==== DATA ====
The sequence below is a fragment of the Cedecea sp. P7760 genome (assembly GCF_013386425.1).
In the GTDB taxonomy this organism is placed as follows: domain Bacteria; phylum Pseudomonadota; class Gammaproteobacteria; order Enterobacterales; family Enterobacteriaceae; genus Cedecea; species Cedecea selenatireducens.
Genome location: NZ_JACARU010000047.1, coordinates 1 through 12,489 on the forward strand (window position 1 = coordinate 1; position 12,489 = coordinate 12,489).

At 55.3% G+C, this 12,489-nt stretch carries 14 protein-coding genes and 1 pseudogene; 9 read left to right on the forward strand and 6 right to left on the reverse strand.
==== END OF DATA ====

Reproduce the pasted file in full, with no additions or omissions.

The sequence below is a fragment of the Cedecea sp. P7760 genome (assembly GCF_013386425.1).
In the GTDB taxonomy this organism is placed as follows: domain Bacteria; phylum Pseudomonadota; class Gammaproteobacteria; order Enterobacterales; family Enterobacteriaceae; genus Cedecea; species Cedecea selenatireducens.
Genome location: NZ_JACARU010000047.1, coordinates 1 through 12,489 on the forward strand (window position 1 = coordinate 1; position 12,489 = coordinate 12,489).

At 55.3% G+C, this 12,489-nt stretch carries 14 protein-coding genes and 1 pseudogene; 9 read left to right on the forward strand and 6 right to left on the reverse strand.